If you need funding for something to do with your business most people instinctively think the only way is to go to a bank. But nowadays, there are many other options, you can for instance, go to crowdfunding to try to secure the money. One good thing about crowdfunding is that it can show whether a business idea is good enough, before you bother investing too much time or money into it.

Indiegogo.com

Creative, charitable, or entrepreneurial enterprises can raise money and offer perks to donators, but keep 100 percent ownership of their ideas. It’s simple to use and they have helpful customer service. You can also collect your funding even if you didn’t reach your goal, if you can still do the project. Fees do apply. You can upload videos and create interesting pages that you send your audience to.

EquityNet.com

You can find equity investors (angel investors) and crowdfund a number of ways using this platform. Some say that the pool of investors isn’t as high as they say, but you can sign up free to find out for yourself if this service will work for you.

Ablelending.com

You can do a lot on this site, including getting regular start-up loans. But, it’s also a crowdfunding lender. Basically, anyone who invests in your business is seeking a return on investment. Plus, if you get some of your family to chip in, they’ll fund the rest if you can’t raise enough.

GoFundMe.com

On this website, you can crowdfund for any type of project you want, including personal causes. It can be tuition, medical bills or even a business idea. They just ask that you don’t include inappropriate content. Plus, depending on the type of crowdfunding you’re attempting to do, you can keep the funding even if you don’t meet your goals. They keep 5% plus payment processing fees.

Kickstarter.com

While they have a history of not checking out who places crowdfunding projects on the site, with a few of them being fraudulent, this doesn’t mean the site itself is a fraud. They have raised and delivered more than 1.2 billion dollars in funding. They deal with creative funding and it’s an all-or-nothing proposition, which is why some people don’t like it.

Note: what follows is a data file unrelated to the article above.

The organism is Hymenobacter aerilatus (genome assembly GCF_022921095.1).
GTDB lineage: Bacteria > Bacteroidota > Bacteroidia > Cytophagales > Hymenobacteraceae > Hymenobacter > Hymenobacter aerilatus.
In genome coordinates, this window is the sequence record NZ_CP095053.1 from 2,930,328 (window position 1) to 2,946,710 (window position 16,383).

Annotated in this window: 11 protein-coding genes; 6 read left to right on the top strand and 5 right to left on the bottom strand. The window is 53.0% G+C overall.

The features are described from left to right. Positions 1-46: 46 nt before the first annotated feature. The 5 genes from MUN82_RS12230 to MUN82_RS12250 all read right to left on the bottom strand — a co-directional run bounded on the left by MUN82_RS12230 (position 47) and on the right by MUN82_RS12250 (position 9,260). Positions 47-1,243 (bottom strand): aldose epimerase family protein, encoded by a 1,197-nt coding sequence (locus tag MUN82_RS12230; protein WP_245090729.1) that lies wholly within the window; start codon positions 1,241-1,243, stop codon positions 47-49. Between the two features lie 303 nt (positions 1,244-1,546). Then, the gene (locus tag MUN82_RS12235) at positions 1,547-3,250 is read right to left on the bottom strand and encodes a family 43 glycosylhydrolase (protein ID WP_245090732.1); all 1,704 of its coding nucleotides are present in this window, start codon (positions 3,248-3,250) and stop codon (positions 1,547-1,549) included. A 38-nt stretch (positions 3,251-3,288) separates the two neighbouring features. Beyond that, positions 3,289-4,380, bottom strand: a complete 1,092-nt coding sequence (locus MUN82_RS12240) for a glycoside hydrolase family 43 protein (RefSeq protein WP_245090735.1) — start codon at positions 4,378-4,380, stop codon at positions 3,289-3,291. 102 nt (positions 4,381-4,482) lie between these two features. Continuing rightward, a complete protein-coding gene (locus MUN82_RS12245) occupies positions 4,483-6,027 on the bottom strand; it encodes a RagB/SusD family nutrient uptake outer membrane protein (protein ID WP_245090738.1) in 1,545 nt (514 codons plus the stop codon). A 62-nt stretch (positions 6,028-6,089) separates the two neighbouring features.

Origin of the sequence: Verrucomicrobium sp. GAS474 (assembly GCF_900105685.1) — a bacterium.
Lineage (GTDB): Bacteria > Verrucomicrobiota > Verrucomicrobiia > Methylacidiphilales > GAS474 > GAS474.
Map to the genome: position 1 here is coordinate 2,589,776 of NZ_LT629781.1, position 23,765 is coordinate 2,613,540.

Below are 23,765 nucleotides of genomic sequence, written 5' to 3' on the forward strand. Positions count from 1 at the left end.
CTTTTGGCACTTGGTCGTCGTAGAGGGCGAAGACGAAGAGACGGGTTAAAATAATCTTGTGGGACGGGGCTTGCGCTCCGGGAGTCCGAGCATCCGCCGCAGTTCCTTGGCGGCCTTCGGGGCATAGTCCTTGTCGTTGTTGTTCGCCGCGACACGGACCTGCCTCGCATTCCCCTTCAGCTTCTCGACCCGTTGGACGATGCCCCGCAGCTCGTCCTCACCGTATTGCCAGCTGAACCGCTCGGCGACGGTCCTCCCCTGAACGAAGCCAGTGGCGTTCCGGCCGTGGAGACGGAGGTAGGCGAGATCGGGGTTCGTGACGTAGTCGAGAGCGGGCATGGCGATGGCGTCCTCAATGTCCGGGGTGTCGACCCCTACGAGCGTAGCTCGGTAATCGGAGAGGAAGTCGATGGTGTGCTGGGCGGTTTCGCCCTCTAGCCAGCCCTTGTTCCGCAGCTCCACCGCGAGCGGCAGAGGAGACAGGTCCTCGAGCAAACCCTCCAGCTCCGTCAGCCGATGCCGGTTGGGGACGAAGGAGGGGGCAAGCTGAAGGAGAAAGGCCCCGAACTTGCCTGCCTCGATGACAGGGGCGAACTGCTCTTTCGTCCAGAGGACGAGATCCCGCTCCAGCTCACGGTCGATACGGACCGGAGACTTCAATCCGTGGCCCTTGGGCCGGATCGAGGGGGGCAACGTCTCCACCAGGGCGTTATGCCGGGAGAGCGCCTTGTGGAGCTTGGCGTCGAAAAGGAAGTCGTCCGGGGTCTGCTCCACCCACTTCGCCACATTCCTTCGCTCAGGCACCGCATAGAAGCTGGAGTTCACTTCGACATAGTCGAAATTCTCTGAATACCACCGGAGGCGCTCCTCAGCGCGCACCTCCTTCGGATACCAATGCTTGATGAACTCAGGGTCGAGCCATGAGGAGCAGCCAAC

Patreon.com

This one is a little different. It encourages people to donate to content providers such as YouTube stars, bloggers, cartoonists and other creative types in a secure environment. This isn’t for raising funds in advance, but for getting paid while you’re creating. They take 5 percent of your earnings plus credit card and third party payment processing fees.

Kiva.org

On this site, you can get person-to-person loans, start-up loans and working capital, all for zero interest up to $10,000 dollars. Individuals come to the site to find different businesses or projects to support and know that they’ll support them and get back their money. They’re not doing it to earn money but to support causes they like.

Teespring.com

This one might not seem like a crowdfunding site, but it is. Basically, if you have a cause that you want to have a t-shirt made for, this is the site to use. You can sell your t-shirts for any price you want to. The catch is that you have a short window of time to get orders and you must have at least nine ordered to get your t-shirts printed and mailed.

These are all great options to try for crowdfunding, if you need to raise money for any cause or reason for your business, look at each of these and choose which one will work best for your needs and go for it.

Eight Crowdfunding Sites You Should Consider
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